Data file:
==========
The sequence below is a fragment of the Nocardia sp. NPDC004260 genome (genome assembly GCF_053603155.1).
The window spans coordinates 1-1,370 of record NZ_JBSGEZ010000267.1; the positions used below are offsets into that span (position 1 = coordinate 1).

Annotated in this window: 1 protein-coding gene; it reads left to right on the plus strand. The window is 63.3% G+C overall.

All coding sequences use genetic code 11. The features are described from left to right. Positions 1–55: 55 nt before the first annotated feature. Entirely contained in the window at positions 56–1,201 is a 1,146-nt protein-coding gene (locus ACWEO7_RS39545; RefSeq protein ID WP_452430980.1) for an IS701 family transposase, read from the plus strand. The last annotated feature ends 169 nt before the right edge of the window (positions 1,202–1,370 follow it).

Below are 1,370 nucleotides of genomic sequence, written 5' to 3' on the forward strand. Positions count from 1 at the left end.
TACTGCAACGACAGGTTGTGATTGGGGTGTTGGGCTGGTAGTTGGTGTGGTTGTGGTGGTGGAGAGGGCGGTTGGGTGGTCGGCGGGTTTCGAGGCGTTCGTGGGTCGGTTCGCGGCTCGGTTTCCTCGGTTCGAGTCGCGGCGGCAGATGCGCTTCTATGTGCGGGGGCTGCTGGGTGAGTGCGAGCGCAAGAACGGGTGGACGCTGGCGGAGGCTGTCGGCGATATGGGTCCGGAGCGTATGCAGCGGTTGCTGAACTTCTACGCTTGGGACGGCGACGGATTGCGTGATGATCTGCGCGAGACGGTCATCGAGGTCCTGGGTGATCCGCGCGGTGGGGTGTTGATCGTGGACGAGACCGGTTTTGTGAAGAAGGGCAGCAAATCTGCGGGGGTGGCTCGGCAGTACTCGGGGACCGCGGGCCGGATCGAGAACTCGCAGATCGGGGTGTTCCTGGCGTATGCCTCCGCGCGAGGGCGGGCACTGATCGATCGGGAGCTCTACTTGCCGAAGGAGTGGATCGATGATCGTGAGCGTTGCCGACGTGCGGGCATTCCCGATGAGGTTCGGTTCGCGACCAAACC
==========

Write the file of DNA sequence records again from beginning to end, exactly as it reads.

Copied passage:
The sequence below is a fragment of the Nocardia sp. NPDC004260 genome (genome assembly GCF_053603155.1).
The window spans coordinates 1-1,370 of record NZ_JBSGEZ010000267.1; the positions used below are offsets into that span (position 1 = coordinate 1).

Annotated in this window: 1 protein-coding gene; it reads left to right on the plus strand. The window is 63.3% G+C overall.

All coding sequences use genetic code 11. The features are described from left to right. Positions 1–55: 55 nt before the first annotated feature. Entirely contained in the window at positions 56–1,201 is a 1,146-nt protein-coding gene (locus ACWEO7_RS39545; RefSeq protein ID WP_452430980.1) for an IS701 family transposase, read from the plus strand. The last annotated feature ends 169 nt before the right edge of the window (positions 1,202–1,370 follow it).

Below are 1,370 nucleotides of genomic sequence, written 5' to 3' on the forward strand. Positions count from 1 at the left end.
TACTGCAACGACAGGTTGTGATTGGGGTGTTGGGCTGGTAGTTGGTGTGGTTGTGGTGGTGGAGAGGGCGGTTGGGTGGTCGGCGGGTTTCGAGGCGTTCGTGGGTCGGTTCGCGGCTCGGTTTCCTCGGTTCGAGTCGCGGCGGCAGATGCGCTTCTATGTGCGGGGGCTGCTGGGTGAGTGCGAGCGCAAGAACGGGTGGACGCTGGCGGAGGCTGTCGGCGATATGGGTCCGGAGCGTATGCAGCGGTTGCTGAACTTCTACGCTTGGGACGGCGACGGATTGCGTGATGATCTGCGCGAGACGGTCATCGAGGTCCTGGGTGATCCGCGCGGTGGGGTGTTGATCGTGGACGAGACCGGTTTTGTGAAGAAGGGCAGCAAATCTGCGGGGGTGGCTCGGCAGTACTCGGGGACCGCGGGCCGGATCGAGAACTCGCAGATCGGGGTGTTCCTGGCGTATGCCTCCGCGCGAGGGCGGGCACTGATCGATCGGGAGCTCTACTTGCCGAAGGAGTGGATCGATGATCGTGAGCGTTGCCGACGTGCGGGCATTCCCGATGAGGTTCGGTTCGCGACCAAACC